“Due to the increasing travel restrictions and the public health situation, we now advise against all but essential travel to China,” he added.
Around 200 British citizens stranded in Wuhan and the surrounding area are set to be evacuated in the coming days.
British Airways ban ‘creates impetus’ to rescue UK citizens
Baroness Nicky Morgan said BA’s decision would create “more impetus” to get these citizens back to the UK.
“The Foreign Office will be working with staff on the ground to identify UK nationals,” Morgan told BBC Breakfast. “We will get people home as soon as we can, as soon as we can make arrangements.
“Obviously, today’s decision by British Airways provides more impetus to the government to make other plans and communicate those.”
The deadline for UK citizens in Wuhan to notify the British consulate they want to leave passed overnight.
Returning UK citizens should ‘self-isolate’
Health secretary Matt Hancock has said Brits returning from Wuhan should “self-isolate” for a period of two weeks. That is the length of the coronavirus’ incubation period.
Even those showing no symptoms should confine themselves, Hancock said.
Governments are now advising their citizens to avoid travelling to China. China’s National Health Commission has confirmed the virus can spread via human contact. But it is not known how dangerous the virus is or how easily it can spread between humans.
The World Health Organisation (WHO) has not labelled it a global emergency. However, the agency has marked the crisis a national emergency for China.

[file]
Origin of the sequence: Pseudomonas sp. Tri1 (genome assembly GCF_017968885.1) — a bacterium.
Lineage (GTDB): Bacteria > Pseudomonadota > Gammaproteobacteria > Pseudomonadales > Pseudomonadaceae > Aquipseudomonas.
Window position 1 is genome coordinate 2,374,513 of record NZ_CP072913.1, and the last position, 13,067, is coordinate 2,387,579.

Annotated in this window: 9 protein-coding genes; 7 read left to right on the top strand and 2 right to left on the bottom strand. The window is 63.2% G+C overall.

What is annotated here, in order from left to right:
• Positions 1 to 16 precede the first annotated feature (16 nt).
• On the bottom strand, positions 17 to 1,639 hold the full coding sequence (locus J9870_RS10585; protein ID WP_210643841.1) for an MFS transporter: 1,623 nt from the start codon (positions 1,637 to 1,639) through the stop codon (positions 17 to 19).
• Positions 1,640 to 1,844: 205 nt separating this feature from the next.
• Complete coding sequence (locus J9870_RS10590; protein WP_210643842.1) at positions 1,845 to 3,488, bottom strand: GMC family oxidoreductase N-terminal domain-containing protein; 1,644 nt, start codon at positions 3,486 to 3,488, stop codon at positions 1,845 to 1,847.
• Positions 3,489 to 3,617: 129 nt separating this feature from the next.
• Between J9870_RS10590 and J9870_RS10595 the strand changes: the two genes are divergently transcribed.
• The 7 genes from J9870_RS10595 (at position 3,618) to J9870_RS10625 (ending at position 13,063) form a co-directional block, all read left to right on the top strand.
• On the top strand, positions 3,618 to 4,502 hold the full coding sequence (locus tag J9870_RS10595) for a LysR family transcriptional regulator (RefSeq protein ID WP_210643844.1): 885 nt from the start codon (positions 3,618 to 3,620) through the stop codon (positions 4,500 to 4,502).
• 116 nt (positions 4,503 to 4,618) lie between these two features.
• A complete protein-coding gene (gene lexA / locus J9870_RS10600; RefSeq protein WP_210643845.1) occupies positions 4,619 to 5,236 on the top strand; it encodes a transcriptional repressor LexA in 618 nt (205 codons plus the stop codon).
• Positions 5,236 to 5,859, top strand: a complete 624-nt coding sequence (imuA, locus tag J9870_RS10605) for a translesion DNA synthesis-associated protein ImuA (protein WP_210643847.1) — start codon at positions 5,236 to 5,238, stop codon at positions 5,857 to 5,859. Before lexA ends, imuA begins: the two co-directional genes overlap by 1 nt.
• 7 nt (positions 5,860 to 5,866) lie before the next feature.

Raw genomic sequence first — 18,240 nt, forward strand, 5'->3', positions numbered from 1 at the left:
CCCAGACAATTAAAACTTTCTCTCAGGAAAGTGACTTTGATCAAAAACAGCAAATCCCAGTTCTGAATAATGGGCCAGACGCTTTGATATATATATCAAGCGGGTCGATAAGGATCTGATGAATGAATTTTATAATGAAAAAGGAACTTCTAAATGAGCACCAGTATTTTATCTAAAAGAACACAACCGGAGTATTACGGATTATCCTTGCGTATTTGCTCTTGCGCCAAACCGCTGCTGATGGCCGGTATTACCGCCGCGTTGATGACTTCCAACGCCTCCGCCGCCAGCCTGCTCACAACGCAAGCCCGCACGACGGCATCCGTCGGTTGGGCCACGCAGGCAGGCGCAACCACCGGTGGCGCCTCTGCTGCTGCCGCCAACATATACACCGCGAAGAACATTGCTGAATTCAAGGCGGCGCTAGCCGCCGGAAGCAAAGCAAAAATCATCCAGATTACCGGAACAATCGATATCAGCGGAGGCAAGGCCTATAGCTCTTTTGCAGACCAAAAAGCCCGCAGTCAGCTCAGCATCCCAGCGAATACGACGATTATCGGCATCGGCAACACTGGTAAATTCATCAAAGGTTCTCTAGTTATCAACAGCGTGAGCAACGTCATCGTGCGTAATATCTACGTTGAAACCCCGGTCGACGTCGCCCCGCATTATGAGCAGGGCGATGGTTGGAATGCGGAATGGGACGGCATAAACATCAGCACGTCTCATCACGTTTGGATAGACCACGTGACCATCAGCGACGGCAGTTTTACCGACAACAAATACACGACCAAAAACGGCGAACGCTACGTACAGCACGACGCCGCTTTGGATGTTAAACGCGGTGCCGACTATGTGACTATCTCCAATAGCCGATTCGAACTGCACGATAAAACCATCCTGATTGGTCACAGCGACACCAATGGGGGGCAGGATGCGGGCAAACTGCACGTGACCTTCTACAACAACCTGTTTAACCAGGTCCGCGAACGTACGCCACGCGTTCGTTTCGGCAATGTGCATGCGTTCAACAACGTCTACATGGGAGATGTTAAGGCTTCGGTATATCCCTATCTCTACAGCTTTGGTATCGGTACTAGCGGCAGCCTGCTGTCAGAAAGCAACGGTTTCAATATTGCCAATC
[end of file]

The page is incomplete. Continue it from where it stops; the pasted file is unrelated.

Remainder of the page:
China has placed the Hubei province under lockdown with a travel ban. That includes the 11m citizens in Wuhan, where the coronavirus is believed to have started.
British health officials have tested 97 citizens but all have proven negative so far.
However, the director of Public Health England has the coronavirus could still be present in the UK.
Which countries have reported coronavirus cases?
Germany has counted four cases so far while the United Arab Emirates has confirmed its first cases of coronavirus.
Asutralia has five cases, Cambodia has counted one, Canada has counted two and is investigating 19 suspected cases.
Eight people in Hong Kong are affected. And leader Carrie Lam has declared the outbreak an emergency, cancelling Lunar New Year celebrations.
France has three known cases and was the first European country to report coronavirus infections.
Hong Kong stocks fall
Hong Kong’s stock exchange fell three per cent when it reopened after an extended Lunar New Year break today.
Traders sold out of almost every listed stock as fear over the spread of the coronavirus grows. Beijing has sought to mitigate the impact on stocks by postponing some exchanges’ reopening dates.
The Shanghai Stock Exchange will now not reopen after the Chinese New Year break until 2 February.
However, that has not stopped businesses shutting up shop in China, particularly in Wuhan. That has led to fears on the virus’ impact to China’s economy.